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Article
June 1951

EFFECTS OF VERILOID® ON ESSENTIAL HYPERTENSIONA New Derivative of Veratrum Viride

Author Affiliations

ST. LOUIS; GARY, IND.

From the Hypertension Division, Department of Internal Medicine, the Department of Physiology and the Division of Gerontology, Washington University School of Medicine, and the Homer G. Phillips, St. Louis City and Barnes Hospitals, under a Grant-in-Aid from Eli Lilly & Company, Indianapolis 6, and the National Heart Institute.

AMA Arch Intern Med. 1951;87(6):789-794. doi:10.1001/archinte.1951.03810060016002
Abstract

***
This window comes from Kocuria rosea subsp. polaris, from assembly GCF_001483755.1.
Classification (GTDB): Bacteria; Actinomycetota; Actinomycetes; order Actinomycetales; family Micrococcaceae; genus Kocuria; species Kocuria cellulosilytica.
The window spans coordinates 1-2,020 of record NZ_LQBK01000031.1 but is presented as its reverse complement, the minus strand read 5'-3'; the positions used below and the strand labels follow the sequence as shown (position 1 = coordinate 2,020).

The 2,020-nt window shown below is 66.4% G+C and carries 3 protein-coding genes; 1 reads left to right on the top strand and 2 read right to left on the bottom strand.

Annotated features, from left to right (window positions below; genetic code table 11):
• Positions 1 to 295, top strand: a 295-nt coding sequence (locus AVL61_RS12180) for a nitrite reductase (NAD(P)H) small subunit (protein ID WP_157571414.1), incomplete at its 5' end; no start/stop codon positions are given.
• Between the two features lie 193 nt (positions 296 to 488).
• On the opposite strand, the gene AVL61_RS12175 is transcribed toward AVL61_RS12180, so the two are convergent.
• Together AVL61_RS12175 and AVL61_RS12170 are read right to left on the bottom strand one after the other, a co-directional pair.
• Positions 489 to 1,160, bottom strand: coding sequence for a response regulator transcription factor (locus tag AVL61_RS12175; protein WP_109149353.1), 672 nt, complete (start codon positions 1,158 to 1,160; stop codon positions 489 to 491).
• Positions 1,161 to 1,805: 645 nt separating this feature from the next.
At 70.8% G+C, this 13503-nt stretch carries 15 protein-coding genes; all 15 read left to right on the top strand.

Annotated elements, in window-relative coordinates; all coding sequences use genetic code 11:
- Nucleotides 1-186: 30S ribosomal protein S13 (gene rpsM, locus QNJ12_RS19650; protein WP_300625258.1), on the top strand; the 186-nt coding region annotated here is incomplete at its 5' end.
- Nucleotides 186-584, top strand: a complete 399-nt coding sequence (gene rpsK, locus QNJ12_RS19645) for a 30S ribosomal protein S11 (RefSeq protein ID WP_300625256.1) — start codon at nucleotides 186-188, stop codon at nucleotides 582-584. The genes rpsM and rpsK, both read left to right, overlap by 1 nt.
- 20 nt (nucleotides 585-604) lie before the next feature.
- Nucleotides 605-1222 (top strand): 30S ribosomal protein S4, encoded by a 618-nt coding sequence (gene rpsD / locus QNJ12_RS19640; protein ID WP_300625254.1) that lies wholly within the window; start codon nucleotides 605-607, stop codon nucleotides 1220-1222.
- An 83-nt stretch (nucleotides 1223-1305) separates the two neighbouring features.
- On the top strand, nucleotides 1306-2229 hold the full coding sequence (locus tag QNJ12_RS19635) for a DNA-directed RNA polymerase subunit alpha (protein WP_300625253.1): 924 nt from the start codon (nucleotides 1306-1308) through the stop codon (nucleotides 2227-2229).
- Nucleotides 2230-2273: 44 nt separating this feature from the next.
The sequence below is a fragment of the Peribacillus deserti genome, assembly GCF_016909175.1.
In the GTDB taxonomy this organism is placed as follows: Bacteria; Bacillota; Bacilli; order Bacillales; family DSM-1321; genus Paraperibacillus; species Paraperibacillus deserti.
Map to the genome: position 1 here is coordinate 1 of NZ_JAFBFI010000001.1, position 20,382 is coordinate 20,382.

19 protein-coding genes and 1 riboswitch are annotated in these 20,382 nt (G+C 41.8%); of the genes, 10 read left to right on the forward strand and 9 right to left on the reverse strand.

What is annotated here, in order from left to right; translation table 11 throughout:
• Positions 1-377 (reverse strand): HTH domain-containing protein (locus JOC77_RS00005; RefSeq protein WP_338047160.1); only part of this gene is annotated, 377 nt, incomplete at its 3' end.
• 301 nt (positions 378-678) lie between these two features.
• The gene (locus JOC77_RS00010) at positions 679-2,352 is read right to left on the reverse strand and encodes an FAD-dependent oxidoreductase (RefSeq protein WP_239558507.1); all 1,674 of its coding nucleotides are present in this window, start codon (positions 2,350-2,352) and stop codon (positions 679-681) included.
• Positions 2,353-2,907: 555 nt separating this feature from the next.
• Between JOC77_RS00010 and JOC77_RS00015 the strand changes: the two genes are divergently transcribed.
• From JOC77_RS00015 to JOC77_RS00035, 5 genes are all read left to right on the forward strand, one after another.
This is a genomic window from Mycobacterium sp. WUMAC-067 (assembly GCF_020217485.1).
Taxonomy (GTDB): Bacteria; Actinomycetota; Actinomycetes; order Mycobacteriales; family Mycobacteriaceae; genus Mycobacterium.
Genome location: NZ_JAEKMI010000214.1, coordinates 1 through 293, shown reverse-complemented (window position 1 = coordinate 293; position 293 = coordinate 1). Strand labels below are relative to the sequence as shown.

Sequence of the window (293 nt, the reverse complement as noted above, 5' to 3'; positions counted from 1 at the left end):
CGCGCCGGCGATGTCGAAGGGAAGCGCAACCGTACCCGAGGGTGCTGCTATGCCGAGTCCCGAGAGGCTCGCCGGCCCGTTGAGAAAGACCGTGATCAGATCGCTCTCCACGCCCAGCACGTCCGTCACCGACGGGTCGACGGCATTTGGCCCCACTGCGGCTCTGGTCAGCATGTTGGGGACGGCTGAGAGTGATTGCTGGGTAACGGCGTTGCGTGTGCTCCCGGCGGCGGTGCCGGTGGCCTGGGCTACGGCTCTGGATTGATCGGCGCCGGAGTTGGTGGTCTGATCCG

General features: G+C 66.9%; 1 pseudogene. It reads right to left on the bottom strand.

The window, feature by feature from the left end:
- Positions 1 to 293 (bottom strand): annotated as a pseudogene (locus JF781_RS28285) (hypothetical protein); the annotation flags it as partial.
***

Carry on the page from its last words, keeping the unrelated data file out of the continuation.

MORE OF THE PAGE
INTEREST in the use of preparations of Veratrum viride for treatment of essential hypertensive vascular disease has recently been revived. This interest stems from a number of reports indicating favorable effects on blood pressure and a better understanding of the pharmacologic action of the Veratrum alkaloids.1 The preparations employed clinically have been, for the most part, mixtures of alkaloids said to be therapeutically effective and efficiently nontoxic for extended use. More recently,2 oral administration of a purified alkaloidal fraction of Veratrum viride, standardized on a chemical basis and given the proprietary name veriloid,®1b has been reported to produce lowering of blood pressure for periods as long as five months, while accompanied with "fewer toxic reactions than any other oral preparation of Veratrum viride presently available."2 Its pharmacologic actions have been described.3 Because of the promising clinical results reported, we studied the effects on arterial pressure

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